The report shows that about 3 billion ha. of land ( near to 41% of the earth’s land) in the developing countries are dry. CRP1.1 proposed that with in population close to 2.5 billion there are 16% extremely poor. CGIAR research program (CRP1.1) focuses the economically and climatically challenged population of the dry areas as they are already vulnerable due to change in climate which is making their life harder. There are five developing countries target regions; West African Sahel and dry Savannas, East and Southern Africa, North Africa and West Asia, Central Asia and South Asia as identified in the initiation of CRP1.1, facing challenges in dryland agriculture.
On 27-28 August 2013, researchers, development partners and policy makers came together for Work Planning Meeting for the Dryland Systems (CRP1.1) South-Asia in Kathmandu, Nepal including a young participant as YPARD representative, three women and 39 researchers.
Formal session was started with welcome speech of Dr. Van Ginkel Maarten, Deputy Director of ICARDA and followed by second session where Dr.Peter Craufurd stressed towards the measurable outcomes from the discussion. Similarly Dr.Amare Haileslassie highlighted on the outcomes of the inception and post inception phase. We are working to achieve the following System Level Outcomes with
i) Reducing rural poverty,
ii) Improving food security
iii) Improving nutrition and health and
iv)Sustainable management of natural resources as mentioned by Dr. William Bill.
On CGIAR consortium member’s summary of ongoing activities session for each Intermediate Development Outcomes (IDOs), its main activity, and for each milestones responsible Cg members and the national partners were discussed.
There were five working groups; Rajasthan, Southern India, Chakwal and Monitoring and Evaluation group and mobile group of cross cutting themes. I was in the mobile group; cross-cutting themes. Moving in every group and tuning in to their discussions to ensure clear-cut inclusion of youths aspects including gender facets for each IDO were interestingly challenging tasks. For me, being engaged in ensuring youths and gender aspects to be discussed in each and every processes of work plans, it was great opportunity of learning through mutual exchange.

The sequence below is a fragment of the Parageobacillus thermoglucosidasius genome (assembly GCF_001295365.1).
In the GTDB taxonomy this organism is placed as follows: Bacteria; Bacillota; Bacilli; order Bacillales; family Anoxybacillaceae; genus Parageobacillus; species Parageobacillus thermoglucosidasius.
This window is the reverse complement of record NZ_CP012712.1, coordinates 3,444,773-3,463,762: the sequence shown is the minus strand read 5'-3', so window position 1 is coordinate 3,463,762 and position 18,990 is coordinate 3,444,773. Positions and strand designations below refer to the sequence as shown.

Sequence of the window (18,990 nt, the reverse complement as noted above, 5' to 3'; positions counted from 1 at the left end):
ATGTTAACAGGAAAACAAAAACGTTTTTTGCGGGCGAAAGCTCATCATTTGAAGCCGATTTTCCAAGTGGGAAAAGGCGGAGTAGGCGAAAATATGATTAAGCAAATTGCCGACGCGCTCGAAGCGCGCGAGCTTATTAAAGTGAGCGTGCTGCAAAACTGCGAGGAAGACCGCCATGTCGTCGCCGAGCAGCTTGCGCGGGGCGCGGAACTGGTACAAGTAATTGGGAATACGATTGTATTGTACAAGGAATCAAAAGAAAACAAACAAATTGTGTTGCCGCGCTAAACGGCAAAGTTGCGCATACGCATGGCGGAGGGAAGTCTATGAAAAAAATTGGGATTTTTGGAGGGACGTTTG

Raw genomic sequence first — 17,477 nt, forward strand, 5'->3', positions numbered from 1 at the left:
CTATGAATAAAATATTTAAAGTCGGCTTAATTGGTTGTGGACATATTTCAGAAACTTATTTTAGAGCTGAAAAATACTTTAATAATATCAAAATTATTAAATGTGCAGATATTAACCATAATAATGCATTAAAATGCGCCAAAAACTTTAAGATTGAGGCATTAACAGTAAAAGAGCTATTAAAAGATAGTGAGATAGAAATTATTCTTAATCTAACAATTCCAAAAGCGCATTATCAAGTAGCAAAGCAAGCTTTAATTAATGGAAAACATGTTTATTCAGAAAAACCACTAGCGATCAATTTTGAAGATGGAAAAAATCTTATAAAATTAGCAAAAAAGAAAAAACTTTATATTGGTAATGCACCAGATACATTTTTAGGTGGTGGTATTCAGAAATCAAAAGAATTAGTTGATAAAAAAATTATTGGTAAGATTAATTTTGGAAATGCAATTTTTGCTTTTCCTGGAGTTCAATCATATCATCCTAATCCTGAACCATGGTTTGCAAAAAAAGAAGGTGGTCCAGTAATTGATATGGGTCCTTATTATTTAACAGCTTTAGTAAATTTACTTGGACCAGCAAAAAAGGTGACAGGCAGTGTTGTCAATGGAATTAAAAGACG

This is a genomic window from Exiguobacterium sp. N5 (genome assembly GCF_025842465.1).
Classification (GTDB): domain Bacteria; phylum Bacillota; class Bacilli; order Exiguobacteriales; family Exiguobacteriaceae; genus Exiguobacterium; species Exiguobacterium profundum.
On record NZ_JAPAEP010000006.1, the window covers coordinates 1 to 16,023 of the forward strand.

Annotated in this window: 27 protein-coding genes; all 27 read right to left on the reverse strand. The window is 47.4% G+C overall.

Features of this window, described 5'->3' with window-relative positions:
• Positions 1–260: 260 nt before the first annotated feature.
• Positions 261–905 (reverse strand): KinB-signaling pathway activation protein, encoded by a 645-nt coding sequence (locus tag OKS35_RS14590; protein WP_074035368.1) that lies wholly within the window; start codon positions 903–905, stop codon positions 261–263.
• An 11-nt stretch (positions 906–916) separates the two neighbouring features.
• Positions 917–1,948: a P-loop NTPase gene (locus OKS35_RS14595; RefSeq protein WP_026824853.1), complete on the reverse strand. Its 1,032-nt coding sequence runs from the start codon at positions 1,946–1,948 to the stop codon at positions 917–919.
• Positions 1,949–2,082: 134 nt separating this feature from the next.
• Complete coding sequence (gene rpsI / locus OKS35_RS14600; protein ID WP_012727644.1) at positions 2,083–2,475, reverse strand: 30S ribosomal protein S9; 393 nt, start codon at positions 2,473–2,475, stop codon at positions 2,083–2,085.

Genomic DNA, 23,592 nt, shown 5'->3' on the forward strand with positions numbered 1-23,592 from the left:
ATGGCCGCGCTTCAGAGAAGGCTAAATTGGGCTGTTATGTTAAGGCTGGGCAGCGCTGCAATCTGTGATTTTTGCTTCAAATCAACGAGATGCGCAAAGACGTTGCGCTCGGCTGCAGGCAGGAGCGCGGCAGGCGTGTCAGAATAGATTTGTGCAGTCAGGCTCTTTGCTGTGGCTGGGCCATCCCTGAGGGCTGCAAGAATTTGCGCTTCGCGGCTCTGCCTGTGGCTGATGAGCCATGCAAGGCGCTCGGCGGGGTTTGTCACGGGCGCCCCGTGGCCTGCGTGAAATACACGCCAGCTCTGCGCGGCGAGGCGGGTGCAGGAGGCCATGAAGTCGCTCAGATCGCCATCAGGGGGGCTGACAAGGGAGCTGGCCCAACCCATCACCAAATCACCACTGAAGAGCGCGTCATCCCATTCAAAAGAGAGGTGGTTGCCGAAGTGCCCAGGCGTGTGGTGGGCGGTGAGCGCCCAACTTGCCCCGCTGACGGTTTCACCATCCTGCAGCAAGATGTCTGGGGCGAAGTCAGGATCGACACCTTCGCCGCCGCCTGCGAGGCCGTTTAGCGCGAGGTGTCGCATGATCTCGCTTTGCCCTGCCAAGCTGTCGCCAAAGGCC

Initiation of the implementation of the CRP on Dryland Systems in South Asia is an ambitious global research program aiming in increasing sustainable productions making livelihoods more resilient towards climate risks and it is the determination of the youths to make them successful. It is the conviction of the youths to make them happen.
It is obvious that the definition of the youth varies from country to country. It made the discussion quite difficult and finally the, Chakwal group acknowledged my view to take UN’s definition of youth as the baseline. Malika martini, a Gender-Analysis Specialist facilitated making more clear about the ways of empowering women.
Data from FAO reports that women in the developing countries comprises 43% of the average of agricultural labor force and with good access to productive resources they could increase farm yield by 20-30% however, women do not have control over their own time and I stressed the same points to the various groups how they are addressing the very issue for which I saw them quite indifference. Then, they stressed on inclusion of women organizations in discussing the matter. Some felt awkward to include the matters of youth and gender directly in their discussion as they saw the matters trivial.
Youths are the present stakeholder and the change agents. So dealing in youth aspects is urgent. It is a global problem to attract youths in Agriculture and keep them engaged in it. Farming requires multi-facetted resource base. So there are more risks. In this regard, I focused my presentation in Mechanization (women friendly) and ICTs, provision of microfinance and microcredit, crop insurance, value adding trainings, management of markets, skills transfer mechanisms. Capacity building, use of Bottom Up approaches and policy dialogues among scientists, policy makers and youths should be integral part of any global ambition. Migration is posing great threats in agriculture production which needs more political conviction to lower it.
Farm to market, market to the home and then after home to the nutrition are the main agricultural pathways. Comprehensive and accurate analysis of local situation and rural areas is very essential to develop technological innovations in each of the agricultural pathways. It will aid in the rapid and progressive learning with conscious exploration.
What I perceived from workshop is based on our general practice of rainfed farming system, we can use dryland systems innovations to enhance production systems for our semi arid and rain shadow areas in mountain region of Nepal.